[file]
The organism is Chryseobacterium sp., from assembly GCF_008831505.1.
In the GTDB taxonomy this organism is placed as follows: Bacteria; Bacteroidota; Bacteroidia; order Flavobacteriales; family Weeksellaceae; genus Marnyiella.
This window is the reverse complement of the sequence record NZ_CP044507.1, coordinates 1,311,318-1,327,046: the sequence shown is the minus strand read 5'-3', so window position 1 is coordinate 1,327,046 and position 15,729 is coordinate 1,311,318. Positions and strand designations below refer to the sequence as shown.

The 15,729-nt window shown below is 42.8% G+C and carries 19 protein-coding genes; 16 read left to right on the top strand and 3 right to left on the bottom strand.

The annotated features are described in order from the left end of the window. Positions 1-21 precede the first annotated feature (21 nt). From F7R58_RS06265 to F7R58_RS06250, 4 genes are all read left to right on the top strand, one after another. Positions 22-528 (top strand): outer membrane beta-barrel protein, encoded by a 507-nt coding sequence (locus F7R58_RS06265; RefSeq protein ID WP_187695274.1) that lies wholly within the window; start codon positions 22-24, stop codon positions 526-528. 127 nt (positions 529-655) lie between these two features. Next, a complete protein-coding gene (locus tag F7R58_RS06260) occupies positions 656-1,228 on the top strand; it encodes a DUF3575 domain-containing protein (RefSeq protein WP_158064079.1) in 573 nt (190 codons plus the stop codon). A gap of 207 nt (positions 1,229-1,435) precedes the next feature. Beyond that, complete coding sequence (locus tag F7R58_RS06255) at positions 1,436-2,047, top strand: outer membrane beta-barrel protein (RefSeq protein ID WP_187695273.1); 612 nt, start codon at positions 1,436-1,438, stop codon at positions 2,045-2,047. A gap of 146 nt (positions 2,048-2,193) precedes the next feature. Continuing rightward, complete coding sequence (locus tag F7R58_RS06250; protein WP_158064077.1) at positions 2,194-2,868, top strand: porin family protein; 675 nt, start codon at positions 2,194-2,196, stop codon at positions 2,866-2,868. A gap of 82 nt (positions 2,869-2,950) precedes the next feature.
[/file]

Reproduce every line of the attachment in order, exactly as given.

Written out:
The organism is Chryseobacterium sp., from assembly GCF_008831505.1.
In the GTDB taxonomy this organism is placed as follows: Bacteria; Bacteroidota; Bacteroidia; order Flavobacteriales; family Weeksellaceae; genus Marnyiella.
This window is the reverse complement of the sequence record NZ_CP044507.1, coordinates 1,311,318-1,327,046: the sequence shown is the minus strand read 5'-3', so window position 1 is coordinate 1,327,046 and position 15,729 is coordinate 1,311,318. Positions and strand designations below refer to the sequence as shown.

The 15,729-nt window shown below is 42.8% G+C and carries 19 protein-coding genes; 16 read left to right on the top strand and 3 right to left on the bottom strand.

The annotated features are described in order from the left end of the window. Positions 1-21 precede the first annotated feature (21 nt). From F7R58_RS06265 to F7R58_RS06250, 4 genes are all read left to right on the top strand, one after another. Positions 22-528 (top strand): outer membrane beta-barrel protein, encoded by a 507-nt coding sequence (locus F7R58_RS06265; RefSeq protein ID WP_187695274.1) that lies wholly within the window; start codon positions 22-24, stop codon positions 526-528. 127 nt (positions 529-655) lie between these two features. Next, a complete protein-coding gene (locus tag F7R58_RS06260) occupies positions 656-1,228 on the top strand; it encodes a DUF3575 domain-containing protein (RefSeq protein WP_158064079.1) in 573 nt (190 codons plus the stop codon). A gap of 207 nt (positions 1,229-1,435) precedes the next feature. Beyond that, complete coding sequence (locus tag F7R58_RS06255) at positions 1,436-2,047, top strand: outer membrane beta-barrel protein (RefSeq protein ID WP_187695273.1); 612 nt, start codon at positions 1,436-1,438, stop codon at positions 2,045-2,047. A gap of 146 nt (positions 2,048-2,193) precedes the next feature. Continuing rightward, complete coding sequence (locus tag F7R58_RS06250; protein WP_158064077.1) at positions 2,194-2,868, top strand: porin family protein; 675 nt, start codon at positions 2,194-2,196, stop codon at positions 2,866-2,868. A gap of 82 nt (positions 2,869-2,950) precedes the next feature.